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2016-17 in Review: Brodzinski, Kempe, and LaDue Give Us a Taste of the Future

They didn’t play long enough to get their own articles, but they showed some positive signs.

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For the next month or two, we’ll be taking a look at the players who made the Los Angeles Kings’ 2016-17 season what it was: a crushing disappointment that got people fired an up-and-down journey which managed to be both unusual and familiar. Rather than the good-bad-future-grade format we’ve used in past seasons, we’ll ask a crucial question and answer it using it what we saw this year.

What can Adrian Kempe, Jonny Brodzinski, and Paul LaDue do with a full season in the Kings’ lineup?

2016-17 in Review: “Hey, the Future!”

Player GP G A P Rel CF% Rel SCF% Rel GF% Bonus Stat
Player GP G A P Rel CF% Rel SCF% Rel GF% Bonus Stat
Adrian Kempe 25 2 4 6 2.7% 2.5% -3.1% 34.6 ft Average Shot Distance (largest among forwards)
Jonny Brodzinski 6 0 2 2 9.2% 7.6% 62.5% 12.5 Shots per 60 Minutes (team-best)
Paul LaDue 22 0 8 8 2.0% 6.1% 4.9% 15:24 TOI/Game (5th among current defensemen)

It’s not unusual for a few different Kings to make their NHL debut in the same season. 2015-16 saw five guys play their first NHL game for Los Angeles. This year, it was only three, but where last year’s debutantes were fill-ins who LA didn’t need much out of, this year’s class of first-timers were relied on to bring something new to the lineup. A spark of creativity, a shot mentality, and a dose of stability were expected from each the new guys, and they delivered... but can they follow up on it next year? After all, of last year’s five, one (Weal) got traded, one (Mersch) got stuck in the AHL, and one (Gravel) started in Ontario. Just getting a shot isn’t enough; if you want to be the Forbort of the group and play 82 games, you have to find some sort of consistency and satisfy the coaches.

Adrian Kempe couldn’t be more different than Forbort, of course; though both were highly touted first-round picks, Forbort waited five years after being drafted to make his debut, while Kempe got his first look in LA before being able to drink. (In America, that is; he’s fine in Sweden.) He also came in with higher expectations, and after going ten games without a goal, he ramped those expectations just a bit higher with his first one.

Kempe offered tantalizing glimpses of skill, such as the one above, in most of his appearances this season. Darryl Sutter wasn’t overly stingy with his ice time and gave him an opportunity to succeed with a variety of linemates in a mostly offensive role. And he looked like he belonged! But Kempe’s speed and hands, while impressive to watch, didn’t always help the Kings; he occasionally struggled to get in good shooting positions (no other forward took their shots from further away, on average) and to keep opponents out of their own good shooting positions. With a full season, Kempe can provide an offensive kick-start and fill third line minutes... if that third line isn’t a shutdown line.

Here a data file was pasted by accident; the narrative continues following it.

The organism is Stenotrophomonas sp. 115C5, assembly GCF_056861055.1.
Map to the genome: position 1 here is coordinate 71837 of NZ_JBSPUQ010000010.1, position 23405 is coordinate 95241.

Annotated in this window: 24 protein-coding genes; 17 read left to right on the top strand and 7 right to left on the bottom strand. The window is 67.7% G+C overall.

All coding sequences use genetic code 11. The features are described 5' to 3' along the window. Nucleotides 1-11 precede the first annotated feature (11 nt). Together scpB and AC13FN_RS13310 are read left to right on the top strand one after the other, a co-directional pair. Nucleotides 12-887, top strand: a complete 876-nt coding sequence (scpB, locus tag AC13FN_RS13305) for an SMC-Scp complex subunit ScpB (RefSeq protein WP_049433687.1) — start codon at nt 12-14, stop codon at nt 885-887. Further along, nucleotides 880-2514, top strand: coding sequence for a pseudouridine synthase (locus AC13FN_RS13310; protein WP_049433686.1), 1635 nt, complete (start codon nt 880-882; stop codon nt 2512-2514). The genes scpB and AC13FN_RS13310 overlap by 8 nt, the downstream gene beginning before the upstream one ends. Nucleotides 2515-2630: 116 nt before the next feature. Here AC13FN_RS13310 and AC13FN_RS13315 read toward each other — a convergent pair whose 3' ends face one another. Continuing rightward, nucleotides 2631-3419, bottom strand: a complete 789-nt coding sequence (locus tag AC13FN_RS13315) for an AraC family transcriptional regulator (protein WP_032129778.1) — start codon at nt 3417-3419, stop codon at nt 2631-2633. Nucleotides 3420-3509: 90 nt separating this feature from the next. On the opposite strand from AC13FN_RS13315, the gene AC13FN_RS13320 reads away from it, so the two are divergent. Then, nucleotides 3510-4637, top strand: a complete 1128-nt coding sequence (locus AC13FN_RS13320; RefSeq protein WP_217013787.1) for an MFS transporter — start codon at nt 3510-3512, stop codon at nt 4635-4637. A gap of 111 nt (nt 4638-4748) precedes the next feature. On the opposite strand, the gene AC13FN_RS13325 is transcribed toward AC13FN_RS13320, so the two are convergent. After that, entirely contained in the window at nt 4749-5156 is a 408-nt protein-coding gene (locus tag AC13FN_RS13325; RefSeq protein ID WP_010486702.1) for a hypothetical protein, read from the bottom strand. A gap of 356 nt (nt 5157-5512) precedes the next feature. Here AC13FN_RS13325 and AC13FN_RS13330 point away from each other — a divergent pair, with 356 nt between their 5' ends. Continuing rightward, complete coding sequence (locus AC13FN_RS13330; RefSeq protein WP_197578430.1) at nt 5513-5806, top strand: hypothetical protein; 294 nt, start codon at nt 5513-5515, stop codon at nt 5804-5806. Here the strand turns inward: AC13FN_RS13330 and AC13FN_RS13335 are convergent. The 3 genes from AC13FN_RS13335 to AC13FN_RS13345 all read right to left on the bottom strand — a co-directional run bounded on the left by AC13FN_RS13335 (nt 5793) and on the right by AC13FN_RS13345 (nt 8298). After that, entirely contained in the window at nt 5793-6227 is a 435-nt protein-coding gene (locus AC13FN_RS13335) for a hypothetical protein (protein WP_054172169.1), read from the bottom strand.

Jonny Brodzinski only had six games to prove himself, and though they all came with the Kings’ fate already sealed, he only had one real job: get the puck on net. He did that, racking up five shot attempts per game despite getting 12 minutes a night to do it. Brodzinski didn’t let the coaches down in any other respect, as the Kings largely carried play and only gave up one goal with #76 on the ice, but he was unable to score his first career goal in his brief cameo despite some great chances. Brodzinski has work to do to win a job next season, but his AHL performance (27 goals, 49 points in 59 games) show he’s more than capable of finding the net next season in LA. With a full season, Brodzinski can post double-digit goals and triple-digit shots... though some healthy scratches might be in his future.

(Bonus points for chemistry with Kempe.)

Paul LaDue was, of these three, the most likely to make his debut this season. After earning rave reviews in training camp and half a season of “prove that wasn’t a fluke” in Ontario, LaDue only needed an opening, and though Kevin Gravel got dibs on a call-up, Tom Gilbert got waived to give LaDue a crack. And LaDue took advantage of it, playing in 22 of 29 games in the final two months of the season. (To compare, Gravel played 11.) LaDue lived up to the mild hype, not wowing anyone offensively but looking mostly solid on defense and slotting into the power play rotation. LaDue spent most of his time with Jake Muzzin and Brayden McNabb, and though he shared Muzzin’s goals-against issues at times, he performed slightly above-average relative to teammates during the Kings’ swoon. With the likelihood that McNabb or Forbort is left exposed for the expansion draft, LaDue should be penciled into the third pairing next season. With a full season, LaDue can play 16-18 minutes a night and succeed with a number of partners... if the Kings don’t go out and ask a veteran D-man to play big minutes.

Last 2016-17 in Review Entry: Who We Will Miss, Won’t Miss, and Might Miss

Next 2016-17 in Review Entry: A Cavalcade of Goaltenders

Catch up on our full 2016-17 in Review series here.